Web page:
However, it’s not just the boiler to look out for. Radiators can be a source of leaks (see the above photo taken on a recent viewing. Also, radiators without thermostatic radiator valves (TRVs) won’t be energy efficient. This means you’ll probably need to include an upgrade to TRVs in your costings to get an EPC Band C.

Leaking radiators can do a lot of damage to joists and floor boards, so do investigate any staining from leaks, like in the picture above.

8. What is the condition of windows and external doors?

rotten window frame

Windows are very expensive to replace. I recently replaced 3 small wooden windows with UPVC and they cost over £2,000 to supply and fit including VAT. A new composite front door costs £1,575 including VAT.

Consequently, rotten window frames like this one here will cost a lot to replace. Many sellers fill and paint window frames before putting the property on the market, so do look closely to see if there are signs of this form of “window dressing”.

Also, rotten windows may increase condensation and leaks, which in turn can cause damp and mould. If you see decaying window frames like this, it’s important to see if there’s any associated damp and mould. It all costs time and money to fix.

9. Do the roof and chimney need repair?

missing roof tile

A roof that needs replacing or even extensive repairs is another costly expense.

Try to have a close look at the roof for damage. This includes broken, missing or slipped tiles, or damaged flashings. You should also check for crumbling or missing pointing on the verges and an absence of underfelt. The gulley between the front and rear elevations is another area to check – I know from experience.

Whilst replacing a few roof tiles or some flashing might not cost the earth, if the whole roof needs to come off, that gets to be expensive.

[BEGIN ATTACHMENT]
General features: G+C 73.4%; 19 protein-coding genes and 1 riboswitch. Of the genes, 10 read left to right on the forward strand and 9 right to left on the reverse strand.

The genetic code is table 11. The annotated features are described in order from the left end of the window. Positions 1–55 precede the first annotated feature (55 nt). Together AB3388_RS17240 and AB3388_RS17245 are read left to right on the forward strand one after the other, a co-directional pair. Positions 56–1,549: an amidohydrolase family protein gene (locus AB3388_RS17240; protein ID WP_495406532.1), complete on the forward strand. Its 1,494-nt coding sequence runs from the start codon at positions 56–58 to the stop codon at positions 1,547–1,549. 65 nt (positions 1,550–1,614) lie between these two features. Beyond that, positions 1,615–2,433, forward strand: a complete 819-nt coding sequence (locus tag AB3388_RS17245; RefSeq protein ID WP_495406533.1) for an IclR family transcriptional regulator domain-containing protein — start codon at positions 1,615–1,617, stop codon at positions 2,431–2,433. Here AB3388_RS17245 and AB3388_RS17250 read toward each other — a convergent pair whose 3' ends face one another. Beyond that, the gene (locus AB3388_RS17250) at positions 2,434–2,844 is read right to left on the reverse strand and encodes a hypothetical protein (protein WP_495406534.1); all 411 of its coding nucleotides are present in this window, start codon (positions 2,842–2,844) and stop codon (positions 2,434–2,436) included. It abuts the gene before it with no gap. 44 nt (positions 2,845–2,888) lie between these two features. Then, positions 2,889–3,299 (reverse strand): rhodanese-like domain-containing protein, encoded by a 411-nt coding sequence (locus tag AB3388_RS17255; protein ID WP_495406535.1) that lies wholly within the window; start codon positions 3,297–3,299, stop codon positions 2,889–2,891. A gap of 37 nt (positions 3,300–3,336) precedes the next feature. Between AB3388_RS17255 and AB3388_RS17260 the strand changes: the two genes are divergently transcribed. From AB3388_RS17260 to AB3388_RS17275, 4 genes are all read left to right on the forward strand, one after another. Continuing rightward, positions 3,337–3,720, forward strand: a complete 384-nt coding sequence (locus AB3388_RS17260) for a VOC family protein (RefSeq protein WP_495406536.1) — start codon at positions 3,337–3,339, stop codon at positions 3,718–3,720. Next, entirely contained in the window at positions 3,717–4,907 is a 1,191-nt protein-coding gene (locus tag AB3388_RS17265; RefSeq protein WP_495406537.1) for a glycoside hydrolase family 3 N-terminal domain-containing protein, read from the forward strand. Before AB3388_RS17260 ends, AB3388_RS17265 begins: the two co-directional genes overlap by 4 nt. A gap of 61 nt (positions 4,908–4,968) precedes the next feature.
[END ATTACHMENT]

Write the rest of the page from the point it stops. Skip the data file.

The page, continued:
A good tip is to take a look in the loft to see if you can see daylight coming through, condensation on the underside, suggesting a leak. Are there any signs that the roof is sagging or that the timbers are rotten?

Often fascia boards are rotten and need replacing, or at least repairing and repainting. Broken guttering and downpipes are important to fix as they can leak to damp issues. Although these jobs individually might not be a lot, they do add up.

Another thing to watch out for is a flat roof, particularly on an extension. One issue is ponding, when water stays on the roof and doesn’t run off. Long standing water will always find a way of escaping, and may mean through the roof over time. Anything green on the roof (weeds, moss, lichen etc) are signs that there’s been a build-up of water. Look for blistering and cracks to see if the roof is likely to need replacing. Take a look at the ceiling underneath to see if there are any signs of leaks (or recent decoration).

If you do buy a property with a flat roof, get a ladder and check it each year, taking photos. This will help with any insurance claim as you’ll be able to show “due diligence”, and you might be able to head off any problems by a preventative repair or upgrade.